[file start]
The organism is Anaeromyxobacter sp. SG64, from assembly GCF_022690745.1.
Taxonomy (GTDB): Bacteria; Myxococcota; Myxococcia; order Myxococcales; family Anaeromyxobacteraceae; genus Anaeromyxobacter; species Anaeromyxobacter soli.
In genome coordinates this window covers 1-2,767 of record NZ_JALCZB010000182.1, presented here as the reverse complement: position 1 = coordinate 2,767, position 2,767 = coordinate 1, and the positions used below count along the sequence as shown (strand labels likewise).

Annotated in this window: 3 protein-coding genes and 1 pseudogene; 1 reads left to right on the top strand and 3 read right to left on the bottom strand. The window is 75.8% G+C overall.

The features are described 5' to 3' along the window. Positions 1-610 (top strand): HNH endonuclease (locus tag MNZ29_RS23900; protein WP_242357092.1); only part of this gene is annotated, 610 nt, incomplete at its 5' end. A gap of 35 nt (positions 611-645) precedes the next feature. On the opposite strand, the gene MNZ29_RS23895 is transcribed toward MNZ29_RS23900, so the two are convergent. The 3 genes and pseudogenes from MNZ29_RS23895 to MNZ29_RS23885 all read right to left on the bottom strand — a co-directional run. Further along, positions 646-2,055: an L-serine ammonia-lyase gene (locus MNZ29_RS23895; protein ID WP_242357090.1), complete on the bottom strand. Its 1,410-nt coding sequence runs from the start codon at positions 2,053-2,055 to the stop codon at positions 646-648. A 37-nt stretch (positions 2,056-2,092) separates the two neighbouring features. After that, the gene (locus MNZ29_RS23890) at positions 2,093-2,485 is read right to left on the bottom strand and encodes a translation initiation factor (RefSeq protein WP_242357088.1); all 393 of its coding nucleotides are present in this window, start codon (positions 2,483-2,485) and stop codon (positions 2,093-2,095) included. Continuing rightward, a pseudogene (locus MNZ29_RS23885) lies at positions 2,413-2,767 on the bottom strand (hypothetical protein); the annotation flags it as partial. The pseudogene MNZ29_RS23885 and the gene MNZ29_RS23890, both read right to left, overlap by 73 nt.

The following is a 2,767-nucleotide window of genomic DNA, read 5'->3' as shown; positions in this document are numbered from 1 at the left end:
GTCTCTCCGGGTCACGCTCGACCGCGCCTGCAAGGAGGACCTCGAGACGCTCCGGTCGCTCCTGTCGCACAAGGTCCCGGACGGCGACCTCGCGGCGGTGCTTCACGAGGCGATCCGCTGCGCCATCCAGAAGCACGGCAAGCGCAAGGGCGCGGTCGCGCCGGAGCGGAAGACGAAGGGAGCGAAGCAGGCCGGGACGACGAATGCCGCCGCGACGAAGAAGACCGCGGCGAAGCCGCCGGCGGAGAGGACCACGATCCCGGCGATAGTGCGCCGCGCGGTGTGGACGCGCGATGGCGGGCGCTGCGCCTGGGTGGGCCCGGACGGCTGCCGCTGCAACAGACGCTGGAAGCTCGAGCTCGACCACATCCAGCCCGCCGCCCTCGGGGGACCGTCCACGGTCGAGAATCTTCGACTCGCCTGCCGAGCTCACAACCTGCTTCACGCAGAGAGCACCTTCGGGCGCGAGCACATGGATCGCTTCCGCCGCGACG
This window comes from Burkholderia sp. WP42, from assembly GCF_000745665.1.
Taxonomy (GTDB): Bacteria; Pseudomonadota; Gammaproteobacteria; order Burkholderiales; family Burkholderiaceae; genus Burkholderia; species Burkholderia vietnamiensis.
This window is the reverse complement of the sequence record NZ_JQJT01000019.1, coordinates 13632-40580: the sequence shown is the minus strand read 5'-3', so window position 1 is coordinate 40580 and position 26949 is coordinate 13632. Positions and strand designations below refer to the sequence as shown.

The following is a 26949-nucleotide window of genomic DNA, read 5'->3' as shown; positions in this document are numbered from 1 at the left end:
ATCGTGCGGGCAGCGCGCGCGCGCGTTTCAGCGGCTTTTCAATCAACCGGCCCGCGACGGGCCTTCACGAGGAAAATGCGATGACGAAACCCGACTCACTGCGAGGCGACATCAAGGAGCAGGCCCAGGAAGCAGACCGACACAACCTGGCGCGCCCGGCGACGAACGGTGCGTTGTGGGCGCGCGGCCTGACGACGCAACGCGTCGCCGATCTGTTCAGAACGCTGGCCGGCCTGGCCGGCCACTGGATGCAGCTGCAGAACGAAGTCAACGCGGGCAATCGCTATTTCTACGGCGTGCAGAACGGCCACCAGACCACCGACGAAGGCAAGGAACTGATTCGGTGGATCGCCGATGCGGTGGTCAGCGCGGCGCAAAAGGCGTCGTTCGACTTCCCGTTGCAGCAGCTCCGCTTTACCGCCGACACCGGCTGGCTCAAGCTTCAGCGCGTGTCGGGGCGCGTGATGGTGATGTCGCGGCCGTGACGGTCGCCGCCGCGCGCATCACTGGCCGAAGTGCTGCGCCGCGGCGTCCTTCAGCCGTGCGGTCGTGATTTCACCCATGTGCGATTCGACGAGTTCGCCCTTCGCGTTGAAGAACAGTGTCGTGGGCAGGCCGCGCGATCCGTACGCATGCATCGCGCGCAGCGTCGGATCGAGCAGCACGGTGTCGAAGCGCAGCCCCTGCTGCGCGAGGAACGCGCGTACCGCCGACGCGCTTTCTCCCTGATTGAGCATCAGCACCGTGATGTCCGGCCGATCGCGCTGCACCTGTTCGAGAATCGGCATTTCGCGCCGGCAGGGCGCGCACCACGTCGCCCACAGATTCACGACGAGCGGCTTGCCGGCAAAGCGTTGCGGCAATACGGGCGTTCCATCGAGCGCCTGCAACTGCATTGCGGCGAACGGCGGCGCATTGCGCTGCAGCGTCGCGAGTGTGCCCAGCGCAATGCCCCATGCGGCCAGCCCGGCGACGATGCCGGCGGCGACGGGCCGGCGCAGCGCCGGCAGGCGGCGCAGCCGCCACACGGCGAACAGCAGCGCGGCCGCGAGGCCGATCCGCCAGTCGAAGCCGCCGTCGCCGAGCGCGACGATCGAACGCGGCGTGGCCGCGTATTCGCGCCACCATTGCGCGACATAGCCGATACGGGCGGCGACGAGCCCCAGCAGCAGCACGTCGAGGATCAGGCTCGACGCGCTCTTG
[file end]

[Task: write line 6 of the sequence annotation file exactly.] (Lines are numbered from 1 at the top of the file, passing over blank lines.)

The following is a 2,767-nucleotide window of genomic DNA, read 5'->3' as shown; positions in this document are numbered from 1 at the left end: